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Arduino Goes Hybrid, Flexible

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Republished guest column from EETimes.

Flexible hybrid electronics are poised to enable the Maker movement with flexible Arduino microcontroller boards.

A new generation of products is emerging based on low cost printed electronics with embedded silicon ICs and sensors. By eliminating the need for rigid enclosures, flexible hybrid electronics (FHE) will reduce system footprints with devices that conform to most 3D surfaces so they can be mounted in difficult-to-access spaces.

FHE attaches bare die to a flexible substrate without the need, cost and size penalty of a standard package. Systems become bendable, using wafer and die thinning techniques already in volume production for 2.5D and 3D chip stacks.

Novel die-attach methods designed for use in conformal and flexible applications are now in development and showing promise. Conventional assembly methods, such as wire bonding and the many variants of solder bump attach, are well suited for rigid applications but are challenging to use in a flexible substrate system.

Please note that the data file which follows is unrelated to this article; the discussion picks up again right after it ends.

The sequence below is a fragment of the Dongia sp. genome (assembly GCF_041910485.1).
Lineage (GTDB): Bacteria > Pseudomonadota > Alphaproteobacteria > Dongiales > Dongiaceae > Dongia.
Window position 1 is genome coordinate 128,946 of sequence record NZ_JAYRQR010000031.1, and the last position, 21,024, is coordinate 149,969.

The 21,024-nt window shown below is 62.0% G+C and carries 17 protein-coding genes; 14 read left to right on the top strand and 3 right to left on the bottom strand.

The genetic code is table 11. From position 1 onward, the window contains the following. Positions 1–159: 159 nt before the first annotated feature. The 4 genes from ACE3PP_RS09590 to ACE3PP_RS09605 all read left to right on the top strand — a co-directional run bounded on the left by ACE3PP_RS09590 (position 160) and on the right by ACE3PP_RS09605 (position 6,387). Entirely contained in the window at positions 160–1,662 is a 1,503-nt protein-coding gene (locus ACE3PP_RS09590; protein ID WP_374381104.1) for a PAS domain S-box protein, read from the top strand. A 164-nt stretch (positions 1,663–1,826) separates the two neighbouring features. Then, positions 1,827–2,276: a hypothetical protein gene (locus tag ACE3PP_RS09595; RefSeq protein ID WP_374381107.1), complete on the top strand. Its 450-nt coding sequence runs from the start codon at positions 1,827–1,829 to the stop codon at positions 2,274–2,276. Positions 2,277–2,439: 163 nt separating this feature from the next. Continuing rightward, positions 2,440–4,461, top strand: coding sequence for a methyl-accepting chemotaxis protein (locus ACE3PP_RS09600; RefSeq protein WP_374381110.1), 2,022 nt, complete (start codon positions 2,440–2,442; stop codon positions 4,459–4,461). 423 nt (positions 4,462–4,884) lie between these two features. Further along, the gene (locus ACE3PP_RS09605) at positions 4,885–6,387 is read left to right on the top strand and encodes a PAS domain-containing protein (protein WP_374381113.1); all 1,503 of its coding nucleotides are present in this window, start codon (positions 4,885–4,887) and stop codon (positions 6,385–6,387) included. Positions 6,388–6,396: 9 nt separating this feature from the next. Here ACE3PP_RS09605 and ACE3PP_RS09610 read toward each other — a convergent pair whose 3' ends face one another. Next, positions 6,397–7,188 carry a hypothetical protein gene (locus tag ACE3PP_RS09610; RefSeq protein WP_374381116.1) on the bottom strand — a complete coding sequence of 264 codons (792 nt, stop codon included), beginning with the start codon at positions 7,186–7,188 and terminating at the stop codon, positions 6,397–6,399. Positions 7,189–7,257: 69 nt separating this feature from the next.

Compare for example at an open source and wildly popular Arduino Mini (inset at half size in the picture below) to its flexible, hybrid equivalent. The conventional 30x18mm double-sided board can be shrunk with FHE to a flexible 26x16mm, that uses single-side component placement.

An FHE version of an Arduino Mini with the original inset at a reduced size (Image: NextFlex)

The FHE layout above has not yet been optimized for printing and component placement which would further shrink its size. In this example, the same passive components are used as in the rigid board, and the difference in total size and height is significant. Future versions will have at least some of the passives printed directly onto the substrate.

Another example is a skin patch developed at the University of San Diego to detect alcohol levels in the wearer by measuring biomarkers in sweat. It initially uses tattoo-like printed sensors placed on the skin along with a flex board and packaged components. The FHE variant will provide the sensor interface board on the same substrate as the sensor.

The most commonly used substrate in FHE systems is polyethylene terephthalate (PET). It has a maximum process temperature of 140°C, below the requirements for typical board assembly and packaging processes. Although FHE also uses polyimide (PI) substrates, this material comes at a significant price premium compared to PET.

Low-cost, flexible and easy-to-deploy sensor platforms like these can bolster the growing Maker movement benefitting entrepreneurs and industrial giants alike. In this way FHE can enable the much hyped but as yet minimally realized growth in IoT sensing products.

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